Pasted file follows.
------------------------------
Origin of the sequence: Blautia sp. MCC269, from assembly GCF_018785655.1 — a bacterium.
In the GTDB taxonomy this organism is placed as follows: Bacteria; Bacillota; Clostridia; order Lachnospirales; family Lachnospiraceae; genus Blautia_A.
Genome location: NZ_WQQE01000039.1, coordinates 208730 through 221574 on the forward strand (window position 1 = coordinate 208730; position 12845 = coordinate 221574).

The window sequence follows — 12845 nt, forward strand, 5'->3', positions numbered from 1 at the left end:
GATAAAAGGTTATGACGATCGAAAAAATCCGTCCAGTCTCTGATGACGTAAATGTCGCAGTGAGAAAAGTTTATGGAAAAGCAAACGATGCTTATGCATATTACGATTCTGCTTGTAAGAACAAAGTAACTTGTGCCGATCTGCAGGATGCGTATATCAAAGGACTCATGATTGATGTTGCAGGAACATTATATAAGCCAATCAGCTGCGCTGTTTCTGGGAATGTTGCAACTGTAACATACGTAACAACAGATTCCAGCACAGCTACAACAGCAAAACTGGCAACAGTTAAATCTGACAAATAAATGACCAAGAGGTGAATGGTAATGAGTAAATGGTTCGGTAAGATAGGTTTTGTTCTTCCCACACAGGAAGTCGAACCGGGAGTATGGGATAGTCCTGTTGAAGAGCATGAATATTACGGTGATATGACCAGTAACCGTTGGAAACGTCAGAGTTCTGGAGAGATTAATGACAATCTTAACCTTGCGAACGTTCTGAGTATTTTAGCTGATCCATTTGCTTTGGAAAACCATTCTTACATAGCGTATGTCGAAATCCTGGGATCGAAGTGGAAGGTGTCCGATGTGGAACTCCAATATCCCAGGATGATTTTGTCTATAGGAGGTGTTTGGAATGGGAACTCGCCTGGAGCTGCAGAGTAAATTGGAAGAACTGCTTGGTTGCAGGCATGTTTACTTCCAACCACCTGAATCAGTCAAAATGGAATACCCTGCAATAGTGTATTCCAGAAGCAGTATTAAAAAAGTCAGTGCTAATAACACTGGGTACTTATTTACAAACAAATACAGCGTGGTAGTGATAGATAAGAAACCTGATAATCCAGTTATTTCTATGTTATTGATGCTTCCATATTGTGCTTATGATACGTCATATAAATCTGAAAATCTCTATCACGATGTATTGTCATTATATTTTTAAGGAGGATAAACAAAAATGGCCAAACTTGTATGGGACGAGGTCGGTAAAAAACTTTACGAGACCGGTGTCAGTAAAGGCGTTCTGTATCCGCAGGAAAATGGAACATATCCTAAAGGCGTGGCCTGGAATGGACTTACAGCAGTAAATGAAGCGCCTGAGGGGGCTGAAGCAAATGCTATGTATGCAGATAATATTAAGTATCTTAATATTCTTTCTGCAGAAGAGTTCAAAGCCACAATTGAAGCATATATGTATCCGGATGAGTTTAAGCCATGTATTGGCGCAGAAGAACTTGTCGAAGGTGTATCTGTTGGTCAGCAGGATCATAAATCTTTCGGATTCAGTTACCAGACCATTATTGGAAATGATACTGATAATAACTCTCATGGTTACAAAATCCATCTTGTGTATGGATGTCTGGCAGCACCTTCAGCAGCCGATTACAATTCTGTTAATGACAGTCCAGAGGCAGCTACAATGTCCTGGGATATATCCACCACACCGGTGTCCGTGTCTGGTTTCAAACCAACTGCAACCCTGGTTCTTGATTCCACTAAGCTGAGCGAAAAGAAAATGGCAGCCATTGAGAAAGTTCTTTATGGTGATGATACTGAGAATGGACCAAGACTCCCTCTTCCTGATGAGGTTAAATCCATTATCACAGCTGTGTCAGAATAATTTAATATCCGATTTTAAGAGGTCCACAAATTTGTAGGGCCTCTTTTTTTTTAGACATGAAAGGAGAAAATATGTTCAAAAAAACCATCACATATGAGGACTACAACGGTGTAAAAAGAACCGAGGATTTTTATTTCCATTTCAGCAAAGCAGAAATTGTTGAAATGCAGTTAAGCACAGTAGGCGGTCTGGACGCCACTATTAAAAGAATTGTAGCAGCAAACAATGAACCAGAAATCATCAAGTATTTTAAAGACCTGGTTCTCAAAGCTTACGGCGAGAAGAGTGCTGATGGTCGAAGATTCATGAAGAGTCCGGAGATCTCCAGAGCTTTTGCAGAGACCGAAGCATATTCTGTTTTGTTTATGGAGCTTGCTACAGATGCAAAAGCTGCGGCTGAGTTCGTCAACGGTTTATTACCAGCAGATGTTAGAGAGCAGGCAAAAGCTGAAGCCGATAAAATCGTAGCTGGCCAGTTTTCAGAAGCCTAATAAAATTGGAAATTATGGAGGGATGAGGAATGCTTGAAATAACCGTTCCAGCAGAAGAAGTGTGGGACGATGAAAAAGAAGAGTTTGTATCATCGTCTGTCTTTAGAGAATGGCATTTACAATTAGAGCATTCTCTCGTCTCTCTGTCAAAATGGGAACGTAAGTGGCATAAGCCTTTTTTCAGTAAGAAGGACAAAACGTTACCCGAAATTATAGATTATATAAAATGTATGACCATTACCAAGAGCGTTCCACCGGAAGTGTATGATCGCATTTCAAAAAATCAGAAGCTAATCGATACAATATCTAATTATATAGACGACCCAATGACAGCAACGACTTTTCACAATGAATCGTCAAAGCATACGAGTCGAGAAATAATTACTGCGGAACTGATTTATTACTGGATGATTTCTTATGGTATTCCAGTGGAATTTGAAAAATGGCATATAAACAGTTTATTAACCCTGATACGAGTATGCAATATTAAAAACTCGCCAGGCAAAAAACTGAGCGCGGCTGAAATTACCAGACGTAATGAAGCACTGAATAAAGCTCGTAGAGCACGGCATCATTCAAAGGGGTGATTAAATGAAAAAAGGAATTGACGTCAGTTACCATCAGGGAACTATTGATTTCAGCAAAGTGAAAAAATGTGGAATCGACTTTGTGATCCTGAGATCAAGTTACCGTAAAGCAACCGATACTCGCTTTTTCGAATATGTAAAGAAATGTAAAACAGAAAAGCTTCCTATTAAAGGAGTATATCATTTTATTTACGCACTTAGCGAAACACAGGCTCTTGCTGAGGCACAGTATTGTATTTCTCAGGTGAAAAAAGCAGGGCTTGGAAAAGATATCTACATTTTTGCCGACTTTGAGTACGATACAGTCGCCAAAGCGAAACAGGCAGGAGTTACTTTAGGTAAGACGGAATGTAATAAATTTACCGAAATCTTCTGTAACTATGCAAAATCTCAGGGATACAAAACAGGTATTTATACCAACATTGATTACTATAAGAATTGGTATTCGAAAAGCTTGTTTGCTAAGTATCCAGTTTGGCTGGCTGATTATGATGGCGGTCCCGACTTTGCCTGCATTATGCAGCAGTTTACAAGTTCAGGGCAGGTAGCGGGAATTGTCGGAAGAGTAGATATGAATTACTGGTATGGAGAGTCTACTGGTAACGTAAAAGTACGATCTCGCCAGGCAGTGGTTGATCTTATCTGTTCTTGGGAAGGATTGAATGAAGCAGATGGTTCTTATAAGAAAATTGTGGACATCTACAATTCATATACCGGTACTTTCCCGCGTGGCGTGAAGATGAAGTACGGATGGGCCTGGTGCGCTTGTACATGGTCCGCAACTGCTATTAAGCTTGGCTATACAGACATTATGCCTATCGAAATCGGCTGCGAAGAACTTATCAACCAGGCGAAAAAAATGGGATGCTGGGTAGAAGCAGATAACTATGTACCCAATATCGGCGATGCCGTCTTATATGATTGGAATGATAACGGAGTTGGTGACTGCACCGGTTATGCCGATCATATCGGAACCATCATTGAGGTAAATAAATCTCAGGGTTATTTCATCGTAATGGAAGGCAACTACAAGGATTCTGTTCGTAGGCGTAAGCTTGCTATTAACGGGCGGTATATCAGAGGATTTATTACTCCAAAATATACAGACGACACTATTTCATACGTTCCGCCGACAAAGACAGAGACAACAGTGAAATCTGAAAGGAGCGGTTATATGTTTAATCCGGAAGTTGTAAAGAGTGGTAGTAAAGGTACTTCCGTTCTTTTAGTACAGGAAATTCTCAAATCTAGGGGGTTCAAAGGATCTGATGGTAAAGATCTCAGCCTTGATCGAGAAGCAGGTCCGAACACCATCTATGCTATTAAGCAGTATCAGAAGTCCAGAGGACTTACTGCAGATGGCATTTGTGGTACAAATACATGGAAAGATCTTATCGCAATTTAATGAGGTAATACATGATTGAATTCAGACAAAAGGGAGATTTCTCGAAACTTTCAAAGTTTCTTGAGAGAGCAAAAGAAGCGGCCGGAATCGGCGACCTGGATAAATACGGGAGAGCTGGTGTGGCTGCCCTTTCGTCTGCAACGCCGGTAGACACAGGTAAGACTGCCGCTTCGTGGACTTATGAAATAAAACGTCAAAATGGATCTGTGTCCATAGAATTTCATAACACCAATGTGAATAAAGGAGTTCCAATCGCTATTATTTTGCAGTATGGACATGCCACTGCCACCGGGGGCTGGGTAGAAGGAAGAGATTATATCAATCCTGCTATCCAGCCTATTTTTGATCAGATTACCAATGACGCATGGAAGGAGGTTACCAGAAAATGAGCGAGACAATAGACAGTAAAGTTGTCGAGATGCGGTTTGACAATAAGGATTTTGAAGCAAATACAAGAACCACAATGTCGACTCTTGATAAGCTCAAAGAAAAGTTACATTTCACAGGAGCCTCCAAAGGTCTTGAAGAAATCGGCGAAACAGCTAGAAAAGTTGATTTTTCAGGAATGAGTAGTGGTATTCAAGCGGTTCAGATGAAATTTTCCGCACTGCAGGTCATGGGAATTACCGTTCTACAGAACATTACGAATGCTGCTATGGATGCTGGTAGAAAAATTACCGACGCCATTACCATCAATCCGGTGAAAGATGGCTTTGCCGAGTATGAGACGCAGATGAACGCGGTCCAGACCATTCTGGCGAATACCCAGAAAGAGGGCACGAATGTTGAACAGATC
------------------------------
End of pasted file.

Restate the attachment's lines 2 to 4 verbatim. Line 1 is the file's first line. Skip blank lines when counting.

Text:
In the GTDB taxonomy this organism is placed as follows: Bacteria; Bacillota; Clostridia; order Lachnospirales; family Lachnospiraceae; genus Blautia_A.
Genome location: NZ_WQQE01000039.1, coordinates 208730 through 221574 on the forward strand (window position 1 = coordinate 208730; position 12845 = coordinate 221574).

The window sequence follows — 12845 nt, forward strand, 5'->3', positions numbered from 1 at the left end: